To some extent I agree with you - very few non-trivial applications are easier/better in procedural vs OO (and I agree with you on the functional approach too - but just try writting a useful Haskell version of a nontrivial app - sheesh!!). It just depends on how wide your values for non-trivial are :-)
in reply to Re: Re: perl OO - to use or not to use
in thread perl OO - to use or not to use
I find I use procedural approach heavily in the startup of an app development, and once that is humming, focus on the OO from then on. E.g. I usually focus procedurally during the startup of my app on
- reading parameters (using Getopt::Long exclusively)
- setting up logging (using Log::Log4perl exclusively)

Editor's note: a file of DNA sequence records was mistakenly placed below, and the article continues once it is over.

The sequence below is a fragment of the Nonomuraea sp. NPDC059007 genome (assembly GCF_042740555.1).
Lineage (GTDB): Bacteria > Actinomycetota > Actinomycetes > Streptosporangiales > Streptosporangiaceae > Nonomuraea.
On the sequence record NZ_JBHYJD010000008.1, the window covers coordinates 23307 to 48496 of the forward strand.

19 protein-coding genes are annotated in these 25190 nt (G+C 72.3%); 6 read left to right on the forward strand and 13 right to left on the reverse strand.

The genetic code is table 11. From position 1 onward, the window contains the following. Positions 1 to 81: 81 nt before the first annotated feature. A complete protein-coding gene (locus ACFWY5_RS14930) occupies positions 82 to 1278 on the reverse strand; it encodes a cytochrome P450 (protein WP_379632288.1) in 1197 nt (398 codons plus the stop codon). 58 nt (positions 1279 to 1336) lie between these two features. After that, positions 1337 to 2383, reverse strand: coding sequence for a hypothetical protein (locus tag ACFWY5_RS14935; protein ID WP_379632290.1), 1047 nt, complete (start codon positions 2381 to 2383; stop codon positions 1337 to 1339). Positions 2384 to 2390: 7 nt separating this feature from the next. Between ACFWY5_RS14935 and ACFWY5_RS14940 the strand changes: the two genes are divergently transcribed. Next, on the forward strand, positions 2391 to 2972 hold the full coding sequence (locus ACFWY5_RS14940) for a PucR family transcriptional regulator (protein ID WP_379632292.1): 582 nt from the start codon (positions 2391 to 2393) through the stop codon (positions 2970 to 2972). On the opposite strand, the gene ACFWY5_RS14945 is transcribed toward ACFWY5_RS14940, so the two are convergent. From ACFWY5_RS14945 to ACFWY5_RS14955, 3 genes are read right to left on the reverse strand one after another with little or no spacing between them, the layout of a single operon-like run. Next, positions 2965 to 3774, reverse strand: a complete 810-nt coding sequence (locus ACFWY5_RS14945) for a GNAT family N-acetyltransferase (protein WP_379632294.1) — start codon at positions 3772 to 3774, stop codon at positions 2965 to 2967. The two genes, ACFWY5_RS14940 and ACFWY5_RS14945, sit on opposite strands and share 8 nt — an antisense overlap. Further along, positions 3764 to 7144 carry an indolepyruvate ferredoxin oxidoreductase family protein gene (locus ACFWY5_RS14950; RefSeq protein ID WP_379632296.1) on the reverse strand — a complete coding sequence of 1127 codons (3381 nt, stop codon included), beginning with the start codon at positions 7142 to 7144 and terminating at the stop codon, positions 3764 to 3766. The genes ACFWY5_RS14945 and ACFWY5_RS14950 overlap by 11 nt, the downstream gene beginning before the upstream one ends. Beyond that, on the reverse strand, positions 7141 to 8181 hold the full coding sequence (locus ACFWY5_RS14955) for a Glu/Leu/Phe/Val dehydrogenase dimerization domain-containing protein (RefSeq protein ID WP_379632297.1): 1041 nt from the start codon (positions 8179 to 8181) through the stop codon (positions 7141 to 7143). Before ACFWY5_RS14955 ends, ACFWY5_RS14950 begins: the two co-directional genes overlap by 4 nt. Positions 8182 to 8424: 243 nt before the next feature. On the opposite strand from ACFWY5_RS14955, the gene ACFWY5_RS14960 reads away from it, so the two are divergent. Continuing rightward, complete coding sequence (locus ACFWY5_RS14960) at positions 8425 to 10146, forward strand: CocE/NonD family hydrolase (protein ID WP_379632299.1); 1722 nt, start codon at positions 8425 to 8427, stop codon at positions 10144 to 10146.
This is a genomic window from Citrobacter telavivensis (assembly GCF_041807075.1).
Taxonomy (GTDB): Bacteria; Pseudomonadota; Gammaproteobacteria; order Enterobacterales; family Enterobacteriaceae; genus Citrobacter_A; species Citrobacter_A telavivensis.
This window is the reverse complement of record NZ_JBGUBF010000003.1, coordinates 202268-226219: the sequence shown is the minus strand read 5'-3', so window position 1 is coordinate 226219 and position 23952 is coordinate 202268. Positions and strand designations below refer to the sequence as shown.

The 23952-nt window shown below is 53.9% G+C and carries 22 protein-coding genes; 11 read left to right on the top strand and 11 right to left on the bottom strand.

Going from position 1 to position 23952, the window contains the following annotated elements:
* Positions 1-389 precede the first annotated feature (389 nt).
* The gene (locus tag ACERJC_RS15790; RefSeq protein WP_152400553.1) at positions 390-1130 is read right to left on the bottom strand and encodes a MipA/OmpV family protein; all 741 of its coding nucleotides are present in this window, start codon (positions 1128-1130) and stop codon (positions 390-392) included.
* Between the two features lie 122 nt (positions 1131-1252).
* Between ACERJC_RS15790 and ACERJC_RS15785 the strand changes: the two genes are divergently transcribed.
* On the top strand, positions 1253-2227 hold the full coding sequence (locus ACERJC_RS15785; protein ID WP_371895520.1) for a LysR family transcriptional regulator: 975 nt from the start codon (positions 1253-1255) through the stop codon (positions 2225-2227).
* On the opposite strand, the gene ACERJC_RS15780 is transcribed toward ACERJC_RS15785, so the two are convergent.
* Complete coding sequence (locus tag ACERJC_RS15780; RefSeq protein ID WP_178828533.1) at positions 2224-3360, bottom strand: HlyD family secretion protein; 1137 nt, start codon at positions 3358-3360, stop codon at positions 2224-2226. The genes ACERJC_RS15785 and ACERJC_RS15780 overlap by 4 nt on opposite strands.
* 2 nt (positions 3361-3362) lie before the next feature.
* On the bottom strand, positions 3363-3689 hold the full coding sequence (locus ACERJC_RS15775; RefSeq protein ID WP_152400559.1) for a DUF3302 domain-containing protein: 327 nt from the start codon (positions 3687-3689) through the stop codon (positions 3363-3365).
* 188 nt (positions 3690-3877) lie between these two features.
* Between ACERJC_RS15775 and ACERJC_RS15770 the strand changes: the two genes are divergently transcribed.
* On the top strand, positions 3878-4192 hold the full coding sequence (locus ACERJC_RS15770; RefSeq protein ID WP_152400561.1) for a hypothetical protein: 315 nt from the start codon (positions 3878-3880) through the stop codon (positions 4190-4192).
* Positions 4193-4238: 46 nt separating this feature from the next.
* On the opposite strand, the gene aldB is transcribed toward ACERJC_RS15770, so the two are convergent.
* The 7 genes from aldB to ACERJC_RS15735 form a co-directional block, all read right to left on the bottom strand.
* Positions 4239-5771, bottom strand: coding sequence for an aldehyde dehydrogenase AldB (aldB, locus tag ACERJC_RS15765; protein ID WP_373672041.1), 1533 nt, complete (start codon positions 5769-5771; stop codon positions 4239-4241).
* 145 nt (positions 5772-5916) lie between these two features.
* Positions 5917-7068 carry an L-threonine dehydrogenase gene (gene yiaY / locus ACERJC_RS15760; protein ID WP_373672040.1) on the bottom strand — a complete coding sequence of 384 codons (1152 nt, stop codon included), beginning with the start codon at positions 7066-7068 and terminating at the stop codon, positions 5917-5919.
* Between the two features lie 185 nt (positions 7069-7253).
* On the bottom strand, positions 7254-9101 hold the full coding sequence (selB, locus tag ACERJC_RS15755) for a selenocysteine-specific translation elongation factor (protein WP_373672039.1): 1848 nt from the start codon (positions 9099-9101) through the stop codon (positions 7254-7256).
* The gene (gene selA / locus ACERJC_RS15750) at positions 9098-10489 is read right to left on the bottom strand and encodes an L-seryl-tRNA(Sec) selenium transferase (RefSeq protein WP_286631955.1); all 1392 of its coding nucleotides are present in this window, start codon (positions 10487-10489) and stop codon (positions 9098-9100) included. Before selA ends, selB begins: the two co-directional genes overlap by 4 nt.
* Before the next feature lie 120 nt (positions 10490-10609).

- setting up filehandles (using IO::File exclusively)
- setting up timing/stats
- when required, setting up DBI (using DBI)
after that I start doing the decomposition dance
oh, and btw, I make it a rule never to write the same code twice in an app - I always factor out to a sub or method. This help highlight new candidates for classes/modules faster. And if I notice that much of the code is avariation on a theme, I stop and try to find some abstraction that allows me to parametize that code.
I think it was Donald Knuth who said
Every problem in computer science can be solved with either more - or less - abstraction. Experience tells you which one of those to apply.